Thursday, Feb 23, 2012
On Sunday, February 19th, Lincoln Boyhood launched a year of 50th anniversary celebrations with a special Lincoln Day event.
Over 160 people braved predicted snow to hear Dr. Robert Bray, noted Lincoln scholar and author from Wesleyan University, talk about his book, Reading with Lincoln. Dr. Bray pointed out how remarkable Lincoln’s self-education was, especially in the context of frontier Indiana.
“Few people could read and write,” said Bray, “and even fewer could take those skills to an even higher level and write something new and more powerful than what they had read. Lincoln was…one person in a million.”
Dr. Bray was joined by members of the Heritage Hills High School chorus and soloist Kayla Springstun, who sang patriotic songs with a modern twist. Following the formal presentations, the Sons of the Union Veterans of the Civil War led representatives from over a dozen organizations to lay wreaths at Nancy Hanks Lincoln’s grave.
“Abraham may not have written the Gettysburg address here,” said Kendell Thompson, the park’s superintendent, “but it was here that his mother started him on the road to reading; it was here that he learned to write the Gettysburg address.”
President Kennedy signed the legislation creating Lincoln Boyhood National Memorial on February 19, 1962. A special guest at this year’s Lincoln Day Program was local resident Pat Koch, who placed a time capsule beneath the cornerstone of the Lincoln Memorial Visitor Center when she was a young girl in 1941. Koch was also present in the Oval Office when Kennedy signed the park into existence. He handed her a pen used in the signing, which is now on display at the park.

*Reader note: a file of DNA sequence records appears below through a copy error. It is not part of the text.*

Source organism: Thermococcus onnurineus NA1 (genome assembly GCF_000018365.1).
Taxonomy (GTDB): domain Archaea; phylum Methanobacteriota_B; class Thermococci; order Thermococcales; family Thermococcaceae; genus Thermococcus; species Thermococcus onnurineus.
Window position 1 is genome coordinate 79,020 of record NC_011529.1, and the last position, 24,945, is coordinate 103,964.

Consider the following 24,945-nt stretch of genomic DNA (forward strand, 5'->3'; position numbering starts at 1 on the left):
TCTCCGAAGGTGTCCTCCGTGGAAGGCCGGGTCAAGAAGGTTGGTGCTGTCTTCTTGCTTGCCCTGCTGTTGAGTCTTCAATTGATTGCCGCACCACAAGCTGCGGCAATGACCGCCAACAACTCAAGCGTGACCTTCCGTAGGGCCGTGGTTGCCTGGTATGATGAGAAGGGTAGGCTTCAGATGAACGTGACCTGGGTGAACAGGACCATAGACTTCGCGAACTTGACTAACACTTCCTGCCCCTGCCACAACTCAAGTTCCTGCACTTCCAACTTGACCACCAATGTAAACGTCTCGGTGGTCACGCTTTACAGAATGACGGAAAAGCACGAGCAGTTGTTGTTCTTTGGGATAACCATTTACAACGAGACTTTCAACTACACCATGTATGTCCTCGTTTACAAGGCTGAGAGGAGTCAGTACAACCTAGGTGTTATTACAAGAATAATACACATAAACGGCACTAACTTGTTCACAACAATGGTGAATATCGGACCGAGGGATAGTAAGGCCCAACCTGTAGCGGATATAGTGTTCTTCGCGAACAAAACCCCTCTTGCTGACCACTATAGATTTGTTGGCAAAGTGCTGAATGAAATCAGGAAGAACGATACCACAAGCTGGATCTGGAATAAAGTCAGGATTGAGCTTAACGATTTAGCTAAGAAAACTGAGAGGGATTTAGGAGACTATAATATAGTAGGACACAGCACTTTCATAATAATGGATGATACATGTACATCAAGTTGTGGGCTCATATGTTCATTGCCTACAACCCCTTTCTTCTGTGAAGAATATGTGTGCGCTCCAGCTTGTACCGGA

Other 50th anniversary events planned for Lincoln Boyhood National Memorial this year include a classic 1960s car show, 1960s music, a park staff reunion, a rededication ceremony and a naturalization ceremony.
The year’s events will culminate in a national conference in October entitled “Constructing our Past—National Memorials within the National Park System.” The conference will focus on the 26 “memorial” sites within the national park system and examine their history and their significance and how they serve as tangible evidence of the ways our collective memory undergoes change and is sometimes influenced by more than a pure desire to objectively preserve our history.